Improving Effectiveness at a Call Center with Machine Learning

Víctor González    19 August, 2019

Understanding our clients and giving the best response to meeting their needs in the shortest amount of time possible is key to improving satisfaction and engagement with the company.

The problem begins when the number of clients is high and we are receiving hundreds or thousands of messages per day. In this situation, we have two problems to solve. First, we have to prioritize which messages we are going to respond first and, second, we have to understand what it is that they are saying. It is clear that some messages will be more important or more urgent than others and that it will not always be easy to prioritize. To make things easier, we can use Machine Learning techniques to help with this task, which can do part of the work for us.

In this post, we are going to focus on the case of a Call Center for B2B clients of a Telco operator. Part of the communication and management with the clients of the Call Center is done by e-mail. By analyzing these e-mails, it is possible to extract some metrics that can help us to understand the needs of the clients who communicate in this way. This analysis is mainly done through Natural Language Processing (NLP) techniques. In fact, we did the analysis on two levels:

  • Operational level – This level is more basic and implies a level of sending and answering e-mails. This is done simply by analyzing the subject lines of the e-mails.
  • Content level – In other words, processing the content of the messages from the clients in order to automatically classify them according to their content. We can understand this to be rules of filtering that we program for our e-mail clients, but much more advanced.

The analysis on the operational level allows us to obtain simple metrics such as how many e-mails are received by the Call Center, from which clients, what times the most e-mails are received, how long it takes to respond to each e-mail, etc.

But it is also possible to carry out a more complex analysis, extracting data from entire conversations: analyzing e-mails from one conversation (an e-mail thread), we can discover how long we take in solving a client’s problem, how many people from the Call Center were involved or which departments were involved.

The content level analysis is more complex as it requires a more sophisticated pre-processing of the data, but it allows us to extract much more interesting insights. E-mail cleaning includes extracting the body of the messages, cleaning them (here the challenge is to eliminate signatures or responses to other e-mails) and using Natural Language Processing (NLP) techniques that allow us to transform the content into characteristics that can be understood by the automatic learning algorithm that we want to use. This step usually includes eliminating stop-words (words without meaning such as prepositions or articles), creating “bags of words” or “n-grams” and vectorizing them with algorithms such as TF-IDF.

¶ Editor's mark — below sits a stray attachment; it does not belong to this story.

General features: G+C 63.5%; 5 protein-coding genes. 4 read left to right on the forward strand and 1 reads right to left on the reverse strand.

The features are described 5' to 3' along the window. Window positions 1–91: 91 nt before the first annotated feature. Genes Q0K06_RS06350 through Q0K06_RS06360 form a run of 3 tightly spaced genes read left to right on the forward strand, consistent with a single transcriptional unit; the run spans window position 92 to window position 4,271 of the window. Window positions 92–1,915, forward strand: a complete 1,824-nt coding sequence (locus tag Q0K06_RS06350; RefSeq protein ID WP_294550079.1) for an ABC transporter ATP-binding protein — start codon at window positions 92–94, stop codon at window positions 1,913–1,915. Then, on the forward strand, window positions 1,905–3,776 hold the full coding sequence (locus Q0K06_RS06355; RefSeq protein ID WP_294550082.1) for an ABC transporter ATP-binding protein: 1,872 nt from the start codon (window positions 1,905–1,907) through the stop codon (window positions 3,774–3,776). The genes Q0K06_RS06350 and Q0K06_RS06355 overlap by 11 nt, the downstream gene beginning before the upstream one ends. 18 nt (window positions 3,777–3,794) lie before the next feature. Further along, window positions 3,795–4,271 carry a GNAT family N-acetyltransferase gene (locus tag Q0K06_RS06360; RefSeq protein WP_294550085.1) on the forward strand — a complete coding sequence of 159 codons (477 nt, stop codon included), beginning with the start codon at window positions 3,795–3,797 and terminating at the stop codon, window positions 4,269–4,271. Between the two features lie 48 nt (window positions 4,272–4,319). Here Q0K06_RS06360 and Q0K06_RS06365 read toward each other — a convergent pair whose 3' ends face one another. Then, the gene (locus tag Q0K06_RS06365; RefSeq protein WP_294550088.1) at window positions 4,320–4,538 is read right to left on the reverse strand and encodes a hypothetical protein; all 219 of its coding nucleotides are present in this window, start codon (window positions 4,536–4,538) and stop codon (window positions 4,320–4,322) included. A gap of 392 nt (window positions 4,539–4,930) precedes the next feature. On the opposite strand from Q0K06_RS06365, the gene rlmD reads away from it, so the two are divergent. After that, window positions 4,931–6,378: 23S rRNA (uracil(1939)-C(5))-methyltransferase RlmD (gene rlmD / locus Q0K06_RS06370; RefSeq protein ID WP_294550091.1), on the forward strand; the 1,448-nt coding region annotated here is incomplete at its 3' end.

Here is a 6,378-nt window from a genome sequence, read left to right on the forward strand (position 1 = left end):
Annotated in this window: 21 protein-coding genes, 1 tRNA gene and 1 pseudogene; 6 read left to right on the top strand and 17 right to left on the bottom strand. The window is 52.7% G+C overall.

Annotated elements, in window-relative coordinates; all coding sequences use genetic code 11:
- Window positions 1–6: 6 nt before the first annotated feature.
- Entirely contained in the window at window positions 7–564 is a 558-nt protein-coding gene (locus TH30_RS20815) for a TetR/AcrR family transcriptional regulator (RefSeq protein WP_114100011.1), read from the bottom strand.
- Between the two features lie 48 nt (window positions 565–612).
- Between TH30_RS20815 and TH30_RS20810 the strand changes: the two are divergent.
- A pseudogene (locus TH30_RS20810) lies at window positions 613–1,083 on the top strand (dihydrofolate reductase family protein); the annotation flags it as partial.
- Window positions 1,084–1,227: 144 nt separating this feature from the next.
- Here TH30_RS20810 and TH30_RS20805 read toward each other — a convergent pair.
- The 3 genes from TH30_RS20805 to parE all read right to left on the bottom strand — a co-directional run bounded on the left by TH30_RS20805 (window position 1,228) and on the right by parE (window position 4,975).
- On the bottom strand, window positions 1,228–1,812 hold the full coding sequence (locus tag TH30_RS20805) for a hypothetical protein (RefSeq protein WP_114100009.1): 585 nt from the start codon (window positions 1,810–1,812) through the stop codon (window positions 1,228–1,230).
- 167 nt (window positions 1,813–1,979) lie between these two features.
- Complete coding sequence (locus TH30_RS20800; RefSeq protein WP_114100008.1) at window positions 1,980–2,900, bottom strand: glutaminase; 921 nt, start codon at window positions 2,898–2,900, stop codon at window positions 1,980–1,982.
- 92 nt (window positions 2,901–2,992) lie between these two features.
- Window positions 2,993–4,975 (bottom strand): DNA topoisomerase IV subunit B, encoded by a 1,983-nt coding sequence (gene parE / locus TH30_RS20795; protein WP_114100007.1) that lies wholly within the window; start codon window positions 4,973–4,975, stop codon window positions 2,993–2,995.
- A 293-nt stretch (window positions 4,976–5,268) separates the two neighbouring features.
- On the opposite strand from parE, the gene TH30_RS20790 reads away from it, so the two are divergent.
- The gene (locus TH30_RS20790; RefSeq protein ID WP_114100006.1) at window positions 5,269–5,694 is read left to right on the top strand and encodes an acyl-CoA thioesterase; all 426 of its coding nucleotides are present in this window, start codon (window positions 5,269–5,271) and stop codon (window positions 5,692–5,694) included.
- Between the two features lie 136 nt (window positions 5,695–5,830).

Once the data is prepared, we can feed an algorithm that will learn to automatically categorize the e-mails. We approach this problem as one of classification as the operator provides us with the categories in which they want the e-mails classified. Thus, we end up with eight categories (activations, line modifications, technical incidents or cancellations among others) that we manually tag together with the data for training.

Although this may seem like a laborious process, interesting results can be obtained very quickly. For example, with a sample of just 100 tagged e-mails, it was already possible to distinguish perfectly some of the categories suggested by the client.

As follows, we detail some of the KPIs that we obtained from the Call Center:

  • Average response time by the operators
  • Incident resolution time (that is, the time between the first and the last e-mail in the chain of e-mails)
  • Size of the e-mail inbox and list of incidents to be resolved in each moment. That is to say, the number of e-mails to be answered and incidents to be resolved in each moment (we can obtain the sizes of these waiting lists by hour or day of the week), which allows us to know if we are on top of incidents.
  • As we process the content of the e-mails, we can categorize them automatically and with these categories, we can automatically assign categories to the correct person to answer them.
  • Additionally, knowing these e-mail categories, it is possible to have metrics for each category in advance. For example, volumes and response times per category.

In this post, we have seen which metrics we can obtain from an analysis of e-mails from the clients of a call center. By analyzing the subject lines and content of the e-mails, it is possible to obtain metrics that provide us with KPIs of the operational and dimensioning capacity of the Call Center as well as data that helps us to profile clients and their needs.

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